In a family with some mental history the father instructs his son:
- Here's the money, you go to the shop and buy two items, that is, bread and milk. Remember that! Two items, not one, not three, but two. Bread. And milk. Two items. Now you go!
After a while the son comes back with a new hockey stick. The father is enraged:
- You are a complete, absolutely retarded idiot! What did I tell you to remember? Two bloody items! Two, not one! Now, where is the puck?
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Nov 19, 2012
I see unintended consequences to this system. I've been fairly lax about working out these past few months. If I didn't have to run back into the house three times on every trip out the door, I'd get no exercise at all.
Nov 19, 2012
Kinda surprised no one's mentioned this yet, but you and your brother are hashing your lists.


Hashes are frequently used for error checking while transmitting data, which is kinda how you and your brother use it.
Nov 19, 2012
I have been doing this for years myself, although I never realized the exact mechanic of it until I read your post.

I suffer from the same sort of problem of habitual forgetfulness that you do, but have been amazed that I have never lost or had to replace my keys, wallet, or phone. Not once.

They make up what I call, "the big three", the three items I can't leave the house without.

How strange that are minds can recall a number easier than a more exact list of items.
Nov 19, 2012
I've been using this trick for decades! (Ha! Got ya beat, all of you who have only been using this trick for years!!)

I use it when getting dressed "Watch wallet keys," but I never check for them in that order, and even though I have a cell phone and no longer wear a watch, I still recite "watch wallet keys" as I make sure I have 3 things.

I also use it to make sure I have all 4 of my kids in those rare instances when I want to make sure I have all 4 of my kids.
Nov 19, 2012
I don't use the saying for it's original (i.e. religious) purpose anymore, but I always think of the phrase "spectacles, testicles, wallet, watch" when I leave the house. And even though I wear contacts and it has nothing to do with it, 'spectacles' reminds me to add my phone to the list.

Keys are a given since the car won't move without them. Public transit/walking isn't an option.
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Nov 19, 2012
The number memory trick is especially useful for traveling situations. Another technique that I find useful is to leverage your procedural (or motor) memory, and ritualize daily actions (which is probably one reason you rarely find yourself in the mall without pants, getting dressed tends to be consistent enough day-to-day to become ritualistic). One example is that whenever I'm about to go out the door, I have a 4-tap sequence against my pants pockets. All 4 taps should hit something hard, if they don't I'm missing something. Or when I'm coming back in, I always take my keys and my wallet out in each hand, and put them in the same place on my desk. I won't put either down unless I'm holding both, in the correct hand, and standing in the right place, since doing anything else will feel wrong when practiced.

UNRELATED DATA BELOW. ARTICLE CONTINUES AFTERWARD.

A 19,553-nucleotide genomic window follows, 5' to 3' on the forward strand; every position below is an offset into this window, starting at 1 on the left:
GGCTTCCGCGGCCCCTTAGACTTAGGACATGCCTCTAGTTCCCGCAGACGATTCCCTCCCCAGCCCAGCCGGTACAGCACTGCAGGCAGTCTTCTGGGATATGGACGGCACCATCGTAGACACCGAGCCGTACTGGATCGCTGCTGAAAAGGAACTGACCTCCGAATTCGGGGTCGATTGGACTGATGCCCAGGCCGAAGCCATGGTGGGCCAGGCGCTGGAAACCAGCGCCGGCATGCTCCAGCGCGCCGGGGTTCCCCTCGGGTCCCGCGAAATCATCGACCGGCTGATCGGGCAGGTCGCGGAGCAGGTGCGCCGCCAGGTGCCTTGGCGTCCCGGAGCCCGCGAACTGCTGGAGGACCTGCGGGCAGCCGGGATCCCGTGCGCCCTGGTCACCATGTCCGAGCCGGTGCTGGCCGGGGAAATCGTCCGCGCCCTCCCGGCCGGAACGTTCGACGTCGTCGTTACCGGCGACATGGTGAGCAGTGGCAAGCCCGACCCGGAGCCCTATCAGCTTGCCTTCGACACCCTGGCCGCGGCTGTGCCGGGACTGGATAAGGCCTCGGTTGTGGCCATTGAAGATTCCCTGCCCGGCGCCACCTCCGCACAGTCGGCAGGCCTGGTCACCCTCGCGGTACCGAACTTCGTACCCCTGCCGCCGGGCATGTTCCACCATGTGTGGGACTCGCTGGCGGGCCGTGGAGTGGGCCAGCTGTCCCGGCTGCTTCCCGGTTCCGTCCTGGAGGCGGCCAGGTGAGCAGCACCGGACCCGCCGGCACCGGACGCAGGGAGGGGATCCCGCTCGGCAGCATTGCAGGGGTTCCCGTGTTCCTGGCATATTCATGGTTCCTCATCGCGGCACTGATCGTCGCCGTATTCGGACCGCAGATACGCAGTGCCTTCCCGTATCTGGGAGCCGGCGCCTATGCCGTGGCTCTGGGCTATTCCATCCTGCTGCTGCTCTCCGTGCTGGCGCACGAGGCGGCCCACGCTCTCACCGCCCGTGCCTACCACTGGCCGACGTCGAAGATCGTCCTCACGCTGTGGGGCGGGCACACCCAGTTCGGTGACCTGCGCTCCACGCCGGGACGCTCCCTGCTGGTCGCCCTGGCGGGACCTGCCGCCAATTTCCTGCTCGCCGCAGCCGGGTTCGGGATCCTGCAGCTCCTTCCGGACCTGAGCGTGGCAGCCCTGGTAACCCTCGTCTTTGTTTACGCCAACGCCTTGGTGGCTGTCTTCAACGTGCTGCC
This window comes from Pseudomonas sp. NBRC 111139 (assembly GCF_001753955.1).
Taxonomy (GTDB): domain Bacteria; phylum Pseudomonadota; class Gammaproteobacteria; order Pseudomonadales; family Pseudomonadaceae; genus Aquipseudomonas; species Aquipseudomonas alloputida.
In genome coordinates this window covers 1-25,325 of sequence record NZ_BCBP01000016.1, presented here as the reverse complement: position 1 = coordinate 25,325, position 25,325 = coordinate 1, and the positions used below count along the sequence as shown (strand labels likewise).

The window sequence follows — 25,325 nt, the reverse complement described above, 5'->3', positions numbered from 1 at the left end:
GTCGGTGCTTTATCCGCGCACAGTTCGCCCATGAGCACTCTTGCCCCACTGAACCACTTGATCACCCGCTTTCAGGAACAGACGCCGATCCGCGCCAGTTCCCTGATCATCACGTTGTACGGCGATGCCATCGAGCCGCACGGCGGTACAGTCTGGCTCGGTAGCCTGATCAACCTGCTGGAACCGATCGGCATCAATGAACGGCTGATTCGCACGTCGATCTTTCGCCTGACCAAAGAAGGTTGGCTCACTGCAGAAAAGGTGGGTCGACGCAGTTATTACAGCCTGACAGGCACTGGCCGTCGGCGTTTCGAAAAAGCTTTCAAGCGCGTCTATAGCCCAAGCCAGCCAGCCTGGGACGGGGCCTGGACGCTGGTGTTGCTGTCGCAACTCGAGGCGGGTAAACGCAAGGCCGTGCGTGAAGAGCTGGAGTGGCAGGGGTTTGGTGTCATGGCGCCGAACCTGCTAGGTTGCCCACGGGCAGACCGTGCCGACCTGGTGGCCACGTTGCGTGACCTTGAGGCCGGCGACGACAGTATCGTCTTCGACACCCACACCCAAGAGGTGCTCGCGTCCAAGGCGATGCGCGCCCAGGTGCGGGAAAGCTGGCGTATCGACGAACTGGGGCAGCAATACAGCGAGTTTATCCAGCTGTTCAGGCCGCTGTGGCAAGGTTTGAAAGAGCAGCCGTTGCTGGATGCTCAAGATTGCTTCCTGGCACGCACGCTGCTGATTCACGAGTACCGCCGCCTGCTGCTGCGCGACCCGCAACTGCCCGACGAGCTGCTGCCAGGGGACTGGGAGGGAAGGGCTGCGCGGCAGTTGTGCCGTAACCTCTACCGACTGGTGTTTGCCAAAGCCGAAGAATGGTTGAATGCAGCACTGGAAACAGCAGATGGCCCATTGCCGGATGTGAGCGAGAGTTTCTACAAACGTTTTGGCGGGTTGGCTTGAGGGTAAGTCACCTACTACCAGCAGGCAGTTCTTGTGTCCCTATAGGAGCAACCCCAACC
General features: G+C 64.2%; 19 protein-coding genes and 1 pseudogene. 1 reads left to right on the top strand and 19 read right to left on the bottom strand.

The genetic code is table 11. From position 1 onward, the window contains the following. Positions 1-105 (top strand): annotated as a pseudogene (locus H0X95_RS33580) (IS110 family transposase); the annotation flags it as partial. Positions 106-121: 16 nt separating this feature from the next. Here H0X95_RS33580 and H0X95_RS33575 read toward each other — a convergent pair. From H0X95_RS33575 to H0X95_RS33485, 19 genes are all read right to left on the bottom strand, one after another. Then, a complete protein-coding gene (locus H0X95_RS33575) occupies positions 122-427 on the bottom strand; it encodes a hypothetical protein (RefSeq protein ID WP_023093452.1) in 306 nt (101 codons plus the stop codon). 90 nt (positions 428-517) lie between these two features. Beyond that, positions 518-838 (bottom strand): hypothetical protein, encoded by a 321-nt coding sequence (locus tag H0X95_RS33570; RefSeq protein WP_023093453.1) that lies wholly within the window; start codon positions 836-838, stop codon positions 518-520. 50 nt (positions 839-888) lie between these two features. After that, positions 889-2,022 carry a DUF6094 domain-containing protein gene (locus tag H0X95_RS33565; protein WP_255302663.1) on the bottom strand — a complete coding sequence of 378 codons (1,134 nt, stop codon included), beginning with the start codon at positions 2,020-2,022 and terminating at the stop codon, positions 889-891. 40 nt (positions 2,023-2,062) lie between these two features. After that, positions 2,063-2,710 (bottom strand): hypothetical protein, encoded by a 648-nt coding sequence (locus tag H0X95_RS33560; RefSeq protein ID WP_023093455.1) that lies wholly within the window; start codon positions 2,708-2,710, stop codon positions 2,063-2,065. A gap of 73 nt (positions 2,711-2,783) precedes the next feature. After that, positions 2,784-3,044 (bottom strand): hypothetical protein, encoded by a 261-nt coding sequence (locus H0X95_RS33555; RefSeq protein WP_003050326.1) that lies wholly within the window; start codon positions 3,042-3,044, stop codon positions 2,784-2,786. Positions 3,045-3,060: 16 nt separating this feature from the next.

A more complex example, starting up my lab bench setup everyday takes about 25 actions, some of which need to be done in sequence, and some of which have fixed delays between when I can complete the sequential steps. I've developed an exact sequence, not just of turning things on in a certain order, but also walking to the same other parts of the lab at the same time in the process, etc, so that if I'm missing a step it immediately feels like I'm in the wrong place (or turned the wrong way, etc) at any given point of the sequence. Over the past year and a half, it's worked 100% of the time, even after fairly long layoffs (say 1-week plus).
Nov 19, 2012
Dating myself with this, but when I go to the gym I use an acronym from the 70's: WKRP. W-allet. K-eys. [something to] R-ead. P-hone.
Nov 19, 2012
Seven items at the store huh?
One bag of chips
A 2-fer on ice cream
2 frozen pizzas
2 4-packs of micro brew root beer (yes even root beer can be micro brewed now)

That might not be what was on my list, but it adds up.
Nov 19, 2012
zomg, I have had this problem for so long. I came up with a different solution. I have a little thing I say to myself before I go out the door that goes like this:

keys,wallet,cash,phone,camera,gps, (for every trip of any sort)
laptop,backpack,pen,paper,book, (for going to work)
kleenex,qtips,earplugs,headphones... this list varies a lot and isn't well defined or used much though I feel it should be

I've gotten to where I say the kwcpcg thing instinctively before going out the door. It has a certain pleasant rhythm to it that makes it easy to run through. But the problem with this memorization trick is the GPS is long gone and not needed anymore and I never carry cash anymore either, but it's gotten stuck into the memory list by sheer burn in.

Nov 19, 2012
Yeah, I've done this for grocery trips that only need a handful of things and I'm too lazy to write a list out. If I remember the number then I can tell if I'm missing something, at which point I can think it through until I remember what thing I'm missing.
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Nov 19, 2012
I've long used the same system to get me out the door in the morning. In addition, I always put the things I need in the same pockets. At the moment I cross the threshold, if I don't have, for example, my keys in the correct pocket, a biological bell goes off somehow and saves me from locking myself out.
Nov 19, 2012
I've always remembered images better than words, and numbers better than names. So if I make a mental list before going to the store (particularly if a recipe calls for something I don't regularly buy), I'll remember that I need 5 items, and I may even remember that 2 items had short names, 2 long, and 1 medium, but odds are I'll blank on one of the items. I have to take the time to mentally picture picking up the actual items from the correct aisles. Even if I forget an item, I'll probably remember the aisle and find it.
Nov 19, 2012
My wife has drilled this into my psyche over the last 20 years of marital bliss - she'll call me at work and say, "Are you planning to stop at the store?" then read me a list of items and say, "So how many things are you bringing home?"... gotta say, it does work, at least when I pay attention and do it. Even still, the 3rd one often eludes me, but at least I can call her and tell her I've forgotten the third thing. ("Well, what *do* you have?")